India’s National Human Rights Commission has ordered an investigation into the killing of 20 alleged red sandalwood smugglers last week after hearing the testimony of two witnesses.
The two men have contested the police’s account that the victims were shot in an exchange, suggesting instead the killings were staged encounter deaths.
The police have denied the claim.
The commission has ordered the men – local villagers – be given protection and an investigation be carried out.
Rights activists say more witnesses are willing to come forward to support the allegation that the men were killed in a staged encounter near the holy town of Tirupati in the state of Andhra Pradesh on 7 April.
The police say the killings took place after they challenged a group of 100 red sandalwood smugglers who attacked them with axes and stones.
Sandalwood smuggling is rampant in southern India, with a tonne selling for tens of thousands of dollars on the international black market.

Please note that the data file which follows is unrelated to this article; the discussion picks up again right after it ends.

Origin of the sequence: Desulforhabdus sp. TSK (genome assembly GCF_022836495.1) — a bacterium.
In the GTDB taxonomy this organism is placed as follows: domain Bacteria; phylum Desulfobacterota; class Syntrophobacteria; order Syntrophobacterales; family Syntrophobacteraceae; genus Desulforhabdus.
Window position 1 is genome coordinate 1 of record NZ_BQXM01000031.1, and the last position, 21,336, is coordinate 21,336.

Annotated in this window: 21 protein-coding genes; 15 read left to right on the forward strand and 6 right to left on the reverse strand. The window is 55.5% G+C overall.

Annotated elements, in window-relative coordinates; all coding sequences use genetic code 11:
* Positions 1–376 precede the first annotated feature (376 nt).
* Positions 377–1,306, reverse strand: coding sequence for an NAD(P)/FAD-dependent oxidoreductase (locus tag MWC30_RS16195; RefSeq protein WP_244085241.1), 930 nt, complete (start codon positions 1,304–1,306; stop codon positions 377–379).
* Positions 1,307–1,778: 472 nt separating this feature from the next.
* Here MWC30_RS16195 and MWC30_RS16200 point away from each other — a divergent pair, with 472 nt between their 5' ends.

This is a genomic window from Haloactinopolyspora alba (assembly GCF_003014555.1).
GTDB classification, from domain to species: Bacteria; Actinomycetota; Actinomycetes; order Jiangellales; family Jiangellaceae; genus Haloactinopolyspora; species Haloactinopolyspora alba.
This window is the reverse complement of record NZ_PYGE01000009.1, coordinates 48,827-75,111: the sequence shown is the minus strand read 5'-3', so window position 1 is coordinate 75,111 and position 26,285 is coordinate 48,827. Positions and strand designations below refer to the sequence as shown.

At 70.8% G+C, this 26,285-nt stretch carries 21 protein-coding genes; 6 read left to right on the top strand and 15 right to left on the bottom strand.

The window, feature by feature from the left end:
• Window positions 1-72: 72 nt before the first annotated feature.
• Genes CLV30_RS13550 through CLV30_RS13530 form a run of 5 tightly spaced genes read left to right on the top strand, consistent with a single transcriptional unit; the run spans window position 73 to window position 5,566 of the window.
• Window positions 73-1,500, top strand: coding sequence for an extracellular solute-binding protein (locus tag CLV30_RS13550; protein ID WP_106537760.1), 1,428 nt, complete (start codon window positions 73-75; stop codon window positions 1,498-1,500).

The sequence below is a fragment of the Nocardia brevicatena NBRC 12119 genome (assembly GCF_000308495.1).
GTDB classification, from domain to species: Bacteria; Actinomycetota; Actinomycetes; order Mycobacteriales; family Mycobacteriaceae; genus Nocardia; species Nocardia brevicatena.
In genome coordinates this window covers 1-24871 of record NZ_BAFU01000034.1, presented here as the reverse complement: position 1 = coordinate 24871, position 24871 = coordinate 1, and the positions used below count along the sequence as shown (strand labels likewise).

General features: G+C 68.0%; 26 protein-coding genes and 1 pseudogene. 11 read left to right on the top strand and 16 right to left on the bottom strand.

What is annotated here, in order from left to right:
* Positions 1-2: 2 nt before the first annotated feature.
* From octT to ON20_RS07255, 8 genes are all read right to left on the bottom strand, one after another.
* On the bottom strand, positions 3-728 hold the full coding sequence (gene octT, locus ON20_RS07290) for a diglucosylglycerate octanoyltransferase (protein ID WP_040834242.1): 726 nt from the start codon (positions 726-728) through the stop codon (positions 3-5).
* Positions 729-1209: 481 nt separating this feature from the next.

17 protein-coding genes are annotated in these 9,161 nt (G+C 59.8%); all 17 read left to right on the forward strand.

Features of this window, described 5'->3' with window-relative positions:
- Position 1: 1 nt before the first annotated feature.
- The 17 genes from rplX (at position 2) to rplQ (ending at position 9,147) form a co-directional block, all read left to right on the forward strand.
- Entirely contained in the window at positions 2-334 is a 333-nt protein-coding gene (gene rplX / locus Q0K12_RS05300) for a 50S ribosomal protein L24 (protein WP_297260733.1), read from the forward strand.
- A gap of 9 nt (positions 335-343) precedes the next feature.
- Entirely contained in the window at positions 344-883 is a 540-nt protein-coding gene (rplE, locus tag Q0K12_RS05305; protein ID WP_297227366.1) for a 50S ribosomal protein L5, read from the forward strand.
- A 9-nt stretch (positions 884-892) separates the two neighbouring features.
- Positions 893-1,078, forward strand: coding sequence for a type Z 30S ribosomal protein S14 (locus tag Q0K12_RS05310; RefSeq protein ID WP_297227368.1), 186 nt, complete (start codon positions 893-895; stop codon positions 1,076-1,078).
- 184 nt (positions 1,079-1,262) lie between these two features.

Red sandalwood or red sanders is a species of tree endemic to the Western Ghats of India.
The tree is prized for its rich red wood, mainly for making furniture, and is not to be confused with the highly aromatic sandalwood trees that are native to southern India.
Most of those killed are believed to be Tamils and there was an angry reaction in Tamil Nadu to the killing.
Correspondents say the loggers are often tribespeople or other poor migrant workers from Tamil Nadu.
India banned the sale of red sandalwood in 2000.